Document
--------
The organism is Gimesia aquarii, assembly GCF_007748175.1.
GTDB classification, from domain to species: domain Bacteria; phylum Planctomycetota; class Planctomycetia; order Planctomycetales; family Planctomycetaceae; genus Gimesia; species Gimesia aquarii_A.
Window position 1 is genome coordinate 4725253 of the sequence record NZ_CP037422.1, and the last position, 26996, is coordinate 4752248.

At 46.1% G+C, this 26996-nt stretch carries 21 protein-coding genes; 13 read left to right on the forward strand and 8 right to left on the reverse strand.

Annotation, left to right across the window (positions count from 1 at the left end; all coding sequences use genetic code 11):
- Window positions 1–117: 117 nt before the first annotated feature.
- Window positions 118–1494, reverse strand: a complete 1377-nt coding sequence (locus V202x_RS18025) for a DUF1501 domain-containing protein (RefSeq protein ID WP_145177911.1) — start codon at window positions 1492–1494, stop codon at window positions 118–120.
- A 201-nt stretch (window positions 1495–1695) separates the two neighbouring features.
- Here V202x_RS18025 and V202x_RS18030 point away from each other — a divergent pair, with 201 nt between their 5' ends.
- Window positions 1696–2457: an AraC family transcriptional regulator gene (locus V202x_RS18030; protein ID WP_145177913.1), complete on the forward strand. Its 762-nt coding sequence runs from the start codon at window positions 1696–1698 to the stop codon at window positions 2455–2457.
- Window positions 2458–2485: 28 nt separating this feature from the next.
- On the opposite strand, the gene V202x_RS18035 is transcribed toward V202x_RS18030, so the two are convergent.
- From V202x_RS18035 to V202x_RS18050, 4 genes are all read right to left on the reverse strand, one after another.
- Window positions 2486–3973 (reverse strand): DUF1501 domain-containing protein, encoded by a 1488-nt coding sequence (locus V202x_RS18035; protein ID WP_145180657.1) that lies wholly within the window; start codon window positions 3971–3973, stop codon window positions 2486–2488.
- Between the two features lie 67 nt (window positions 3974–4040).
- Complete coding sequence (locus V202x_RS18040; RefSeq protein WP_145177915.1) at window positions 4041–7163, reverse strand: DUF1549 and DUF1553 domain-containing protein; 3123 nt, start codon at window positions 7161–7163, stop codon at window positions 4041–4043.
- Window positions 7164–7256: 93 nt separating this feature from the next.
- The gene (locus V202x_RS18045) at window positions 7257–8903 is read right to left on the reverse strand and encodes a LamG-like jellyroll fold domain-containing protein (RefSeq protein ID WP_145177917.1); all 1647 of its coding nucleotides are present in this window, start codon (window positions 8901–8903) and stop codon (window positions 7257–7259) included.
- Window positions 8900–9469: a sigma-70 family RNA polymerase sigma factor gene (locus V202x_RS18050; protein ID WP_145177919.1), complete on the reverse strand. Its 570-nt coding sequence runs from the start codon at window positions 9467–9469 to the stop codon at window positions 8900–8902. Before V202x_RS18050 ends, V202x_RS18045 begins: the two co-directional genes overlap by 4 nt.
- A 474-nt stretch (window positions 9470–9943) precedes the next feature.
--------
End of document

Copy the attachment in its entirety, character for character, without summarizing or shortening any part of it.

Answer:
The organism is Gimesia aquarii, assembly GCF_007748175.1.
GTDB classification, from domain to species: domain Bacteria; phylum Planctomycetota; class Planctomycetia; order Planctomycetales; family Planctomycetaceae; genus Gimesia; species Gimesia aquarii_A.
Window position 1 is genome coordinate 4725253 of the sequence record NZ_CP037422.1, and the last position, 26996, is coordinate 4752248.

At 46.1% G+C, this 26996-nt stretch carries 21 protein-coding genes; 13 read left to right on the forward strand and 8 right to left on the reverse strand.

Annotation, left to right across the window (positions count from 1 at the left end; all coding sequences use genetic code 11):
- Window positions 1–117: 117 nt before the first annotated feature.
- Window positions 118–1494, reverse strand: a complete 1377-nt coding sequence (locus V202x_RS18025) for a DUF1501 domain-containing protein (RefSeq protein ID WP_145177911.1) — start codon at window positions 1492–1494, stop codon at window positions 118–120.
- A 201-nt stretch (window positions 1495–1695) separates the two neighbouring features.
- Here V202x_RS18025 and V202x_RS18030 point away from each other — a divergent pair, with 201 nt between their 5' ends.
- Window positions 1696–2457: an AraC family transcriptional regulator gene (locus V202x_RS18030; protein ID WP_145177913.1), complete on the forward strand. Its 762-nt coding sequence runs from the start codon at window positions 1696–1698 to the stop codon at window positions 2455–2457.
- Window positions 2458–2485: 28 nt separating this feature from the next.
- On the opposite strand, the gene V202x_RS18035 is transcribed toward V202x_RS18030, so the two are convergent.
- From V202x_RS18035 to V202x_RS18050, 4 genes are all read right to left on the reverse strand, one after another.
- Window positions 2486–3973 (reverse strand): DUF1501 domain-containing protein, encoded by a 1488-nt coding sequence (locus V202x_RS18035; protein ID WP_145180657.1) that lies wholly within the window; start codon window positions 3971–3973, stop codon window positions 2486–2488.
- Between the two features lie 67 nt (window positions 3974–4040).
- Complete coding sequence (locus V202x_RS18040; RefSeq protein WP_145177915.1) at window positions 4041–7163, reverse strand: DUF1549 and DUF1553 domain-containing protein; 3123 nt, start codon at window positions 7161–7163, stop codon at window positions 4041–4043.
- Window positions 7164–7256: 93 nt separating this feature from the next.
- The gene (locus V202x_RS18045) at window positions 7257–8903 is read right to left on the reverse strand and encodes a LamG-like jellyroll fold domain-containing protein (RefSeq protein ID WP_145177917.1); all 1647 of its coding nucleotides are present in this window, start codon (window positions 8901–8903) and stop codon (window positions 7257–7259) included.
- Window positions 8900–9469: a sigma-70 family RNA polymerase sigma factor gene (locus V202x_RS18050; protein ID WP_145177919.1), complete on the reverse strand. Its 570-nt coding sequence runs from the start codon at window positions 9467–9469 to the stop codon at window positions 8900–8902. Before V202x_RS18050 ends, V202x_RS18045 begins: the two co-directional genes overlap by 4 nt.
- A 474-nt stretch (window positions 9470–9943) precedes the next feature.